Wong passed away a few weeks ago. But Emotiv intends to continue to work closely with the disabled community and particularly with people who are paralyzed from the neck down. Read Wong’s story here.
Stress-monitoring devices for autistic children
Above: Affectiva Q Sensor
Autistic children sometimes have trouble vocalizing when they’re stressed. For this reason, teachers and parents don’t take steps to prevent a potential meltdown. Studies have also shown that about half of autistic children will wander away from home or school at some point. This is partly due to stress and also because they have a trickier time perceiving danger.
Two gadgets, Neumitra and Affectiva, are designed to measure physiological responses. These devices can be used for a variety of medical purposes, such as tracking patients with post-traumatic stress and anxiety disorders. These bands may also work for thousands of people with autism, making it easier for their caregivers and loved ones to track their stress levels.
Already, the Giant Steps School, an institute in Fairfield, Conn., for children with autism is testing the Affectiva band, known as the Q Sensor. According to the Autism Society of Ohio. Teachers at the school hand out the bands in class, which they use to discern exercises and activities that are most relaxing for the children.
Smart specs to help the blind read
Liat Negrin has had trouble with her vision since childhood. But on a recent day, a film crew recorded the Israeli walking into a grocery store and doing something that’s always been difficult for her — reading the ingredients on a cereal box.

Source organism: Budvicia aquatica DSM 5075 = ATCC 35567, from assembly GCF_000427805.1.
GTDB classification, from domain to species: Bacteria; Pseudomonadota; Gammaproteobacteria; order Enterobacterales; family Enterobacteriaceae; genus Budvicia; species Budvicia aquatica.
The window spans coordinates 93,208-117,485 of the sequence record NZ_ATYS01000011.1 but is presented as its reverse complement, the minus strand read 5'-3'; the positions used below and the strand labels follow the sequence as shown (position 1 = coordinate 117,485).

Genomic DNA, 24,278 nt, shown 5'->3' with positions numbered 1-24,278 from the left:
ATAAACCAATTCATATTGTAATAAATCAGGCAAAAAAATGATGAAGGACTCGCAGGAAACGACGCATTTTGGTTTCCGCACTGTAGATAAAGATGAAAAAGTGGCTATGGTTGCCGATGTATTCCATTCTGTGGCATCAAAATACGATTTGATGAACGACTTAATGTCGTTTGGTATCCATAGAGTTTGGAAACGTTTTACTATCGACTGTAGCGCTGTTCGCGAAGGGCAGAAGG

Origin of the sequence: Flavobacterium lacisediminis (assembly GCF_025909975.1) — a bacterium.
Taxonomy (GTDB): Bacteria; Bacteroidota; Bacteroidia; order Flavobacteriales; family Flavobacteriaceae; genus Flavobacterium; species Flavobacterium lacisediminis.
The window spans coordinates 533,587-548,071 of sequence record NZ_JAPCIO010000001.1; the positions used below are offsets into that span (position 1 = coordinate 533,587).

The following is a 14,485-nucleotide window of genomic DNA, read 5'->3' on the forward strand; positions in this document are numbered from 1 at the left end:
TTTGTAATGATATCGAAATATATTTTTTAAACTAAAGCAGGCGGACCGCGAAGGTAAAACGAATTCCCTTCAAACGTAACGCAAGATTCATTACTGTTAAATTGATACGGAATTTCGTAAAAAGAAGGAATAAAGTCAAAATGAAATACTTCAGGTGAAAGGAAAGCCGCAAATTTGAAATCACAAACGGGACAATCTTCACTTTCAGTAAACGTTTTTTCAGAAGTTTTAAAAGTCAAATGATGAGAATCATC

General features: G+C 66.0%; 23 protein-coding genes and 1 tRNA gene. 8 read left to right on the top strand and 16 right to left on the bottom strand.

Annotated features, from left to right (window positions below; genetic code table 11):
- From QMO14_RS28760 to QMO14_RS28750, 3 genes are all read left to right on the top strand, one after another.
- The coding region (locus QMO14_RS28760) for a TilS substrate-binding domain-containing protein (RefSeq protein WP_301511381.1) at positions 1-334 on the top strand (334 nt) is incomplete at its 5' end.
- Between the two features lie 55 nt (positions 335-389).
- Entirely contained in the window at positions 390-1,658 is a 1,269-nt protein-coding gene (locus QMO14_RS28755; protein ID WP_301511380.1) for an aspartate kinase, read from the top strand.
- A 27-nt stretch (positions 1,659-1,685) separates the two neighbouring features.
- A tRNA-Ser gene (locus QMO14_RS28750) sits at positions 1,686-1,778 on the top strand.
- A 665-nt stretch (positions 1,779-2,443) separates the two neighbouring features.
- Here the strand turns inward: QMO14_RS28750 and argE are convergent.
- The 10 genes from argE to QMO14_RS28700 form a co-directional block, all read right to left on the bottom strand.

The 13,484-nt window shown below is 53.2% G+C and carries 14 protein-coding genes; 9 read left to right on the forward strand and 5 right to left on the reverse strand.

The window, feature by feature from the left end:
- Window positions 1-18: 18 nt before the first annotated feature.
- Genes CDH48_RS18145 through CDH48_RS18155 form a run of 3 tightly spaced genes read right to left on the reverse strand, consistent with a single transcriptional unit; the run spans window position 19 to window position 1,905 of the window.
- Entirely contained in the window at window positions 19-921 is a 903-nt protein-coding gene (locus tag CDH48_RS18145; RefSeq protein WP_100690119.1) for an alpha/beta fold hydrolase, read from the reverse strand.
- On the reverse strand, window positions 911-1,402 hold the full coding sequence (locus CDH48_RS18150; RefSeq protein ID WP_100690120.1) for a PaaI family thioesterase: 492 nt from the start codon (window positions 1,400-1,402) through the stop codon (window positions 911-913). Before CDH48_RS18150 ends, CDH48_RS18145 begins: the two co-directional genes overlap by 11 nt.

Thanks to a very special pair of glasses.
Above: Liat Negrin can read this box thanks to the OrCam glasses.
Negrin is one of the first people to test a new computer-assisted vision device from Israeli startup OrCam Technologies. The glasses interpret nearby visual inputs, including letters, faces, objects, products, places, bus numbers, and traffic lights. A wearer simply points to an object in front of them, like a container of soy milk in the fridge or an approaching bus, and the device describes what it sees out loud.
At $2,500, the device is expensive, but the company is working with insurance providers on reimbursement options.
OrCam’s glasses aren’t the only smart specs in the works for the blind. A team at the University of Oxford is devising a pair, according to the New Scientist. These glasses translate visual information into images that blind people can see.
Addressing color blindness
A group of Berkeley, Calif.-based engineers is developing smart sunglasses that help color-blind people identify and better discriminate between colors. The startup EnChroma initially received funding for its research from the National Institutes of Health (NIH).
Above: EnChroma’s smart specs
EnChroma is selling its device to a huge potential market. The website We Are Colorblind claims that around 8 percent of the male population of the planet is color blind. Very few women are color-blind.
I spoke with a company spokesperson for a recent story, who said that color-blind wearers of Enchroma’s smart “Cx Explorer” glasses experience up to a 30 percent improvement in their ability to identify colors and a 70 percent improvement in color discrimination.
EnChroma faces competition from 2AI Labs in Boise, Id., which developed a pair of glasses that doctors use to better spot veins under the skin. These glasses, the New Scientist reports, can help color blind people by enhancing their ability to see reds and greens.
Got ideas for a follow-up post? Please let us know in the comments section below if you’ve spotted other “wearables for good.”
This article originally appeared on VentureBeat